Toward a Philosophy of Education, p. 214

“They have a delightful and courageous sense of colour, and any child will convince you that he has it in him to be an artist. Their field studies give them great scope. The first buttercup in a child’s nature notebook is shockingly crude, the sort of thing to scandalise a teacher of brush-drawing, but by and by another buttercup will appear with the delicate poise, uplift and radiance of the growing flower.”

Toward a Philosophy of Education, p. 217

“We cannot measure the influence that one or another artist has upon the child’s sense of beauty, upon his power of seeing, as in a picture, the common sights of life; he is enriched more than we know in having really looked at even a single picture. “

Home Education, p. 309

“Narrating is an art, like poetry-making or painting, because it is there, in every child’s mind, waiting to be discovered, and is not the result of any process of disciplinary education.”

Home Education, p. 231

“Beauty in Nature. ––But Beauty is everywhere––in white clouds against the blue, in the gray bole of the beech, the play of a kitten, the lovely flight and beautiful colouring of birds, in the hills and the valleys and the streams, in the wind-flower and the blossom of the broom. What we call Nature is all Beauty and delight, and the person who watches Nature closely and knows her well, like the poet Wordsworth, for example, has his Beauty Sense always active, always bringing him joy.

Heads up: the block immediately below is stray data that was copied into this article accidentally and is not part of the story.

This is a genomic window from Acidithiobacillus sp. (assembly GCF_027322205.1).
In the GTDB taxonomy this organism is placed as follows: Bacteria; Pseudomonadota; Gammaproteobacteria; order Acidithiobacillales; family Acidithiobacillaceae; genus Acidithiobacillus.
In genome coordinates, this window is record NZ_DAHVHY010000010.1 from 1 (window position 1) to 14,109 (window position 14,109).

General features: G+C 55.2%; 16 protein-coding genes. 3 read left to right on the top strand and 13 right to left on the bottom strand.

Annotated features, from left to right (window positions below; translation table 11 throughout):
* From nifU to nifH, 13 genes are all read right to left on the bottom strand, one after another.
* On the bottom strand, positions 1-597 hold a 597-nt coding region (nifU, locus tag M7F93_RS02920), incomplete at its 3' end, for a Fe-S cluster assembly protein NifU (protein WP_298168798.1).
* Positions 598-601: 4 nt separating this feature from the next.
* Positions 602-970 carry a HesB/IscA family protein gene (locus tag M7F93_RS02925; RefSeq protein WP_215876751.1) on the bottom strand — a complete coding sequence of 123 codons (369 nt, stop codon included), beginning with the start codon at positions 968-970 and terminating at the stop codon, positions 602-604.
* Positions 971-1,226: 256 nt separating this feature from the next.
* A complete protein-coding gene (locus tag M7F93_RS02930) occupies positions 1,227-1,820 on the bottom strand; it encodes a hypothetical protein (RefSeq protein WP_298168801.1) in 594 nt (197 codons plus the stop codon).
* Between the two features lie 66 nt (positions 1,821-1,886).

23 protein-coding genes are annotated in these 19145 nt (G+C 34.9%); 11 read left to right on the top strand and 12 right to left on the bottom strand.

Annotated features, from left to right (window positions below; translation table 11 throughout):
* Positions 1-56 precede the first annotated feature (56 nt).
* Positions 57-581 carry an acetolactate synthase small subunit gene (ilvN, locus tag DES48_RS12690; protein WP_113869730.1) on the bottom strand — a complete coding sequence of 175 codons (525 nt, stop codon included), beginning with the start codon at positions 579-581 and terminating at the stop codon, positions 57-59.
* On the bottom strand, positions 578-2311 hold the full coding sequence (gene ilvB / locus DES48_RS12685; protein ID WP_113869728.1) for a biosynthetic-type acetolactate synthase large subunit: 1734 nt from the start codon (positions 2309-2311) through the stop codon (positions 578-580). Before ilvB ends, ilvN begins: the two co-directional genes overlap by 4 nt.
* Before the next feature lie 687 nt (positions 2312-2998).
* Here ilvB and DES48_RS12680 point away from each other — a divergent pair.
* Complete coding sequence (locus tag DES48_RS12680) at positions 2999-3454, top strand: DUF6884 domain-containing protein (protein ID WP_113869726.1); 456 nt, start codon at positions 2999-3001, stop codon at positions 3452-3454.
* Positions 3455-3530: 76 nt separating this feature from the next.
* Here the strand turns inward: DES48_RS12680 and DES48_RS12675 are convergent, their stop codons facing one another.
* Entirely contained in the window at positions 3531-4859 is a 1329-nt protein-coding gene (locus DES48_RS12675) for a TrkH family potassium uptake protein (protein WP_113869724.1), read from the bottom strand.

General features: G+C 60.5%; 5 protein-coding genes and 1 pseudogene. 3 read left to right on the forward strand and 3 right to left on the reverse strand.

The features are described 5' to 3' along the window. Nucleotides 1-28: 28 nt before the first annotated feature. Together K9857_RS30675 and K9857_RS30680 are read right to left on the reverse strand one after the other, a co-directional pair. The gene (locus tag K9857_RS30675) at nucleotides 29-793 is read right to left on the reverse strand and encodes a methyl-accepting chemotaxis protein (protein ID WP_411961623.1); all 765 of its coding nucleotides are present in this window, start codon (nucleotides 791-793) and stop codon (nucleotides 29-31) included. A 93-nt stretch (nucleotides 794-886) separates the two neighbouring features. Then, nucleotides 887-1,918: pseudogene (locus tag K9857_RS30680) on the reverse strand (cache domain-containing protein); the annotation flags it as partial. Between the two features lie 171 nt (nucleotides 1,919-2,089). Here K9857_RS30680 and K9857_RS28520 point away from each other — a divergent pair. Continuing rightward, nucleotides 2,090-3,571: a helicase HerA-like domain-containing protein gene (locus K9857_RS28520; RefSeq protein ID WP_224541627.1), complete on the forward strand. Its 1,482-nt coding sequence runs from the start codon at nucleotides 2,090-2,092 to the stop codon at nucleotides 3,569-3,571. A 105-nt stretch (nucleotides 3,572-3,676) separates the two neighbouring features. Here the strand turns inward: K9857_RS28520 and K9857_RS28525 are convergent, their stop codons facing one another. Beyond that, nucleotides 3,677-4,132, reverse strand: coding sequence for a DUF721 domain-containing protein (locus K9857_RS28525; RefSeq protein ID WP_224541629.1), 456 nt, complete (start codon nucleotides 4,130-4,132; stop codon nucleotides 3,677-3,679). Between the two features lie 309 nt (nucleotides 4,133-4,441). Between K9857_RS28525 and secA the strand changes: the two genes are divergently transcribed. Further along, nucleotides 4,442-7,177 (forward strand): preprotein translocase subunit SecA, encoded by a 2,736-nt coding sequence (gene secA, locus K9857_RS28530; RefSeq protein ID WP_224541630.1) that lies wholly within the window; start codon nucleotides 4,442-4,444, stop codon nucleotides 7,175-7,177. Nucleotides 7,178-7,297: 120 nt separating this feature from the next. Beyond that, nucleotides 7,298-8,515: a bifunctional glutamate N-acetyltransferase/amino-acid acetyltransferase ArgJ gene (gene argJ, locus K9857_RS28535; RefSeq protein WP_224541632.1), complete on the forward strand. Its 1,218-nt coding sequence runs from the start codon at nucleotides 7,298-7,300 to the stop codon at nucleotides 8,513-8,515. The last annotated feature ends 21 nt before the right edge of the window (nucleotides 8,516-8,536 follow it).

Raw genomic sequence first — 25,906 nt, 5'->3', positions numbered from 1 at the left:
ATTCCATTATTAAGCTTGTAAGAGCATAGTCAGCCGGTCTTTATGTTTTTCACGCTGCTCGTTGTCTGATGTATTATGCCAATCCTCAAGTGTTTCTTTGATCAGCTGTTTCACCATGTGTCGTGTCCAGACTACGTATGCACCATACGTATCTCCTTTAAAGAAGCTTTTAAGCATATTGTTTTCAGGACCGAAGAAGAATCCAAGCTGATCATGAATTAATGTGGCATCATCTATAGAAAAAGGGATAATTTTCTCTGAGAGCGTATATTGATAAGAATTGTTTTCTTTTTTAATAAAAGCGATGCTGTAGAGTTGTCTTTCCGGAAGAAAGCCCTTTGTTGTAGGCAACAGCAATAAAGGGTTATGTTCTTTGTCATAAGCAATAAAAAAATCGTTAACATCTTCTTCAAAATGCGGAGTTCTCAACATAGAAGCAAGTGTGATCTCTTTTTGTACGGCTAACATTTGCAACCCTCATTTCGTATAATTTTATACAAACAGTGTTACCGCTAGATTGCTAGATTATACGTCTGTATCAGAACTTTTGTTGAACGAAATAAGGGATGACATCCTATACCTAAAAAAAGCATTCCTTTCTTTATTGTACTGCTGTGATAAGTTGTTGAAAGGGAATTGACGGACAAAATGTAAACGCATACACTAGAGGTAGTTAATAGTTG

This brings us to another world of beauty created for us by those whose Beauty Sense enables them not only to see and take joy in all the Beauty there is, but whose souls become so filled with the Beauty they gather through eye and ear that they produce for us new forms of Beauty––in picture, statue, glorious cathedral, in delicate ornament, in fugue, sonata, simple melody.When we think for a moment, how we must admire the goodness of God in placing us in a world so exceedingly full of Beauty––whether it be of what we call Nature or of what we call Art––and in giving us that sense of Beauty which enables us to see and hear, and to be as it were suffused with pleasure at a single beautiful effect brought to our ear or our eye.”

Ourselves, Book 1, p. 42